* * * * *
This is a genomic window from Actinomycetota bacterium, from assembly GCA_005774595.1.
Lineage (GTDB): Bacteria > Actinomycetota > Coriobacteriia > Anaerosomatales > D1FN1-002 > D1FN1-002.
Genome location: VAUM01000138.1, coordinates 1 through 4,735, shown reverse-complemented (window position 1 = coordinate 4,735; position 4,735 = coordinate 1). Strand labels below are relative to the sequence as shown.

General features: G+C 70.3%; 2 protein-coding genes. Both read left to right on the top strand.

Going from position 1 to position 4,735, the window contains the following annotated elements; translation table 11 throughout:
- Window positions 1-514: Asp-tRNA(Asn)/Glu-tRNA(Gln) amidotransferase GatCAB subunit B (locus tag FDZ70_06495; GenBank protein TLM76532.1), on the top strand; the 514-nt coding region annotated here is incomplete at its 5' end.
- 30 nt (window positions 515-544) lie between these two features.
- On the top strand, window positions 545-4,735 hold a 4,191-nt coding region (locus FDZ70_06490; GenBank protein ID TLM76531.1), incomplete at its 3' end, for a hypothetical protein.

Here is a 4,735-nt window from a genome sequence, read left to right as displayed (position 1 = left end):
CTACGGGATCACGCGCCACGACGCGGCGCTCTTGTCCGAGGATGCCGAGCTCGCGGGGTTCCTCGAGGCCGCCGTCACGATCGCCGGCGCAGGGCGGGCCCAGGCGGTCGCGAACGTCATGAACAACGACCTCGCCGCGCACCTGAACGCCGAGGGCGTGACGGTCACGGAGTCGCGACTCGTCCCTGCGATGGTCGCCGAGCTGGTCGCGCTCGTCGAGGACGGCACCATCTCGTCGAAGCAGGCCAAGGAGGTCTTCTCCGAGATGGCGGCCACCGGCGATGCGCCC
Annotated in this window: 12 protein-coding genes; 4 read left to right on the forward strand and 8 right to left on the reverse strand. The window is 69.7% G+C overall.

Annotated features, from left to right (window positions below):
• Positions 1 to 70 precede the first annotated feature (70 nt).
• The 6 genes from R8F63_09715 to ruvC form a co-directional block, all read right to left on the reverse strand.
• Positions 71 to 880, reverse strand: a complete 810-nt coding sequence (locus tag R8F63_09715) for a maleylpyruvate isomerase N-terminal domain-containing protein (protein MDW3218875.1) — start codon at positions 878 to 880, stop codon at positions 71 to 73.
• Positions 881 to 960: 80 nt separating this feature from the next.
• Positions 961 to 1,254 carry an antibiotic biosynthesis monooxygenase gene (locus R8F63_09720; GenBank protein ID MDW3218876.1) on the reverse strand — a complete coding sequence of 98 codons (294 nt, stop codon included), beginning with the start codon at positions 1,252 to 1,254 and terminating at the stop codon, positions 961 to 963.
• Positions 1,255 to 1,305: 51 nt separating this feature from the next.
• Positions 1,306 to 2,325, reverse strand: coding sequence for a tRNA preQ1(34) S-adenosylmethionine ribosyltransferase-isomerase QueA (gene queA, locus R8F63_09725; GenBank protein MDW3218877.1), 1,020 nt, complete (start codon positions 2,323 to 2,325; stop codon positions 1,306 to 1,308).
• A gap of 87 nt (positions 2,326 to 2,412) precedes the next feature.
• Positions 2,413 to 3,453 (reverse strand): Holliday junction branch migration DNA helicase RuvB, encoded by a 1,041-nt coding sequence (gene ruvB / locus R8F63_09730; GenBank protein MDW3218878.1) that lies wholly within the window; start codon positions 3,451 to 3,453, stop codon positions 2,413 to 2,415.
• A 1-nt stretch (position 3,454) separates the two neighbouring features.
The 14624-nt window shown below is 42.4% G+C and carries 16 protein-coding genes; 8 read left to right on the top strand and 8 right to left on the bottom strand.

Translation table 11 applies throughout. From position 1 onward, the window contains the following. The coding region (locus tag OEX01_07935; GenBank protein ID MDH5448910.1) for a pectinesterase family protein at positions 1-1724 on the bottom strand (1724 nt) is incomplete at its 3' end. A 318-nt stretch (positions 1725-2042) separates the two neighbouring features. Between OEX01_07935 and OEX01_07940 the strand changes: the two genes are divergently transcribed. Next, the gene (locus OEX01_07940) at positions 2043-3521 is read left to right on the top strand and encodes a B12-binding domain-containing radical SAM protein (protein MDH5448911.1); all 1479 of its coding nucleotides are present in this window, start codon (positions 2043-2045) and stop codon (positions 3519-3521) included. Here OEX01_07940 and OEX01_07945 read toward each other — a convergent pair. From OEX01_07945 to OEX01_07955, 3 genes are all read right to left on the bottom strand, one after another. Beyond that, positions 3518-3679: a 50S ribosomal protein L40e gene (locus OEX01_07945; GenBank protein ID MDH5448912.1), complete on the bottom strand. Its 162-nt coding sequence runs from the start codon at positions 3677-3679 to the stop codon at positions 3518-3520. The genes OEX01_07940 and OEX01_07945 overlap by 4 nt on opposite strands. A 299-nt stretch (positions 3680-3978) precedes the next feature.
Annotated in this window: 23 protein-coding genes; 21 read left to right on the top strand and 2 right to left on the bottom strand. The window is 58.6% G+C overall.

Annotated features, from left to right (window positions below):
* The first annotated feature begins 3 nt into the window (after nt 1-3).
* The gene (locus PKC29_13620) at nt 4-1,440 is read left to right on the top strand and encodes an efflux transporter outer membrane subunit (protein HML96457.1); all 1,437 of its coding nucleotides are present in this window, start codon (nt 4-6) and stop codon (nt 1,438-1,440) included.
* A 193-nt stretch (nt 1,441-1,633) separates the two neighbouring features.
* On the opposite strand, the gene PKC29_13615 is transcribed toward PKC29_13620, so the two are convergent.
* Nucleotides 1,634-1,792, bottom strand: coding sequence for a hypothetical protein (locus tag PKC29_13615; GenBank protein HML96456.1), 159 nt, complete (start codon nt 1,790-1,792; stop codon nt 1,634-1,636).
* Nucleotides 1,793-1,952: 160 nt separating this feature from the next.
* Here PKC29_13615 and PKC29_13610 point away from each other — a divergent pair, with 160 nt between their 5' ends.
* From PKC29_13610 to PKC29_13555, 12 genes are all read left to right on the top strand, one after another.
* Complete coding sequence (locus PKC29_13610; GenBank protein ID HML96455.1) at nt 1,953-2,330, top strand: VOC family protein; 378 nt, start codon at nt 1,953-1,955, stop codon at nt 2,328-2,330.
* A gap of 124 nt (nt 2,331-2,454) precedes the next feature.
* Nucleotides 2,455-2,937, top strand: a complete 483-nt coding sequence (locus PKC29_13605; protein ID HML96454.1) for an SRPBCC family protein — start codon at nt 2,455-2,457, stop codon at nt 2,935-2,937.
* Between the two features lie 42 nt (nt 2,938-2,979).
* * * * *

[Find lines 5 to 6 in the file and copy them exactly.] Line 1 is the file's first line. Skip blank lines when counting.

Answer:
Going from position 1 to position 4,735, the window contains the following annotated elements; translation table 11 throughout:
- Window positions 1-514: Asp-tRNA(Asn)/Glu-tRNA(Gln) amidotransferase GatCAB subunit B (locus tag FDZ70_06495; GenBank protein TLM76532.1), on the top strand; the 514-nt coding region annotated here is incomplete at its 5' end.